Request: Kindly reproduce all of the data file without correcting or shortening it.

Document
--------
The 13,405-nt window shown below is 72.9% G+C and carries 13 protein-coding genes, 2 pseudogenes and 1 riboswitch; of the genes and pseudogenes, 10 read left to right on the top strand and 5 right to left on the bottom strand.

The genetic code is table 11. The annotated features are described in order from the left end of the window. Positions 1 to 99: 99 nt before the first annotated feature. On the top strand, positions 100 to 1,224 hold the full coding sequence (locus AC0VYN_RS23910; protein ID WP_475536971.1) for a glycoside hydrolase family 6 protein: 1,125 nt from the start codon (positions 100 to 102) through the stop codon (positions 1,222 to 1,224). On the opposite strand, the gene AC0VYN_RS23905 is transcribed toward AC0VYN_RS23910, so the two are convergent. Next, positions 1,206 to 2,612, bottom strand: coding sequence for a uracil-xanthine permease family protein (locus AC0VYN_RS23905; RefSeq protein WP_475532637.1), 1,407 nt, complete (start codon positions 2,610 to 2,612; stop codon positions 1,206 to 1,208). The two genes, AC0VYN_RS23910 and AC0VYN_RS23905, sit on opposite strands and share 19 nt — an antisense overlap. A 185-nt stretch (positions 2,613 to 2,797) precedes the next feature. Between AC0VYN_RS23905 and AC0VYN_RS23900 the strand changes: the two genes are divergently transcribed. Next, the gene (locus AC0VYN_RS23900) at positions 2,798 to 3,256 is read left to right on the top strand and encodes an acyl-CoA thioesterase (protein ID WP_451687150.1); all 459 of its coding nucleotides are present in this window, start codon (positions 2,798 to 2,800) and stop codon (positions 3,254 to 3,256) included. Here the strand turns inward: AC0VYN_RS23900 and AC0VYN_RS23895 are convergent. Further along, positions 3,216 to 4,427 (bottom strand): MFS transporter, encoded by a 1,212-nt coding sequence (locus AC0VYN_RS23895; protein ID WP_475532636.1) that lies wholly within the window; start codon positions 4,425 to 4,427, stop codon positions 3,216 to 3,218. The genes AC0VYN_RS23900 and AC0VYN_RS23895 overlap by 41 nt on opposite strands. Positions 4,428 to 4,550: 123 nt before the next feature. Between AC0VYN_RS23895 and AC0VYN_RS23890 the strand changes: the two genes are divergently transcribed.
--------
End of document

The 13,405-nt window shown below is 72.9% G+C and carries 13 protein-coding genes, 2 pseudogenes and 1 riboswitch; of the genes and pseudogenes, 10 read left to right on the top strand and 5 right to left on the bottom strand.

The genetic code is table 11. The annotated features are described in order from the left end of the window. Positions 1 to 99: 99 nt before the first annotated feature. On the top strand, positions 100 to 1,224 hold the full coding sequence (locus AC0VYN_RS23910; protein ID WP_475536971.1) for a glycoside hydrolase family 6 protein: 1,125 nt from the start codon (positions 100 to 102) through the stop codon (positions 1,222 to 1,224). On the opposite strand, the gene AC0VYN_RS23905 is transcribed toward AC0VYN_RS23910, so the two are convergent. Next, positions 1,206 to 2,612, bottom strand: coding sequence for a uracil-xanthine permease family protein (locus AC0VYN_RS23905; RefSeq protein WP_475532637.1), 1,407 nt, complete (start codon positions 2,610 to 2,612; stop codon positions 1,206 to 1,208). The two genes, AC0VYN_RS23910 and AC0VYN_RS23905, sit on opposite strands and share 19 nt — an antisense overlap. A 185-nt stretch (positions 2,613 to 2,797) precedes the next feature. Between AC0VYN_RS23905 and AC0VYN_RS23900 the strand changes: the two genes are divergently transcribed. Next, the gene (locus AC0VYN_RS23900) at positions 2,798 to 3,256 is read left to right on the top strand and encodes an acyl-CoA thioesterase (protein ID WP_451687150.1); all 459 of its coding nucleotides are present in this window, start codon (positions 2,798 to 2,800) and stop codon (positions 3,254 to 3,256) included. Here the strand turns inward: AC0VYN_RS23900 and AC0VYN_RS23895 are convergent. Further along, positions 3,216 to 4,427 (bottom strand): MFS transporter, encoded by a 1,212-nt coding sequence (locus AC0VYN_RS23895; protein ID WP_475532636.1) that lies wholly within the window; start codon positions 4,425 to 4,427, stop codon positions 3,216 to 3,218. The genes AC0VYN_RS23900 and AC0VYN_RS23895 overlap by 41 nt on opposite strands. Positions 4,428 to 4,550: 123 nt before the next feature. Between AC0VYN_RS23895 and AC0VYN_RS23890 the strand changes: the two genes are divergently transcribed.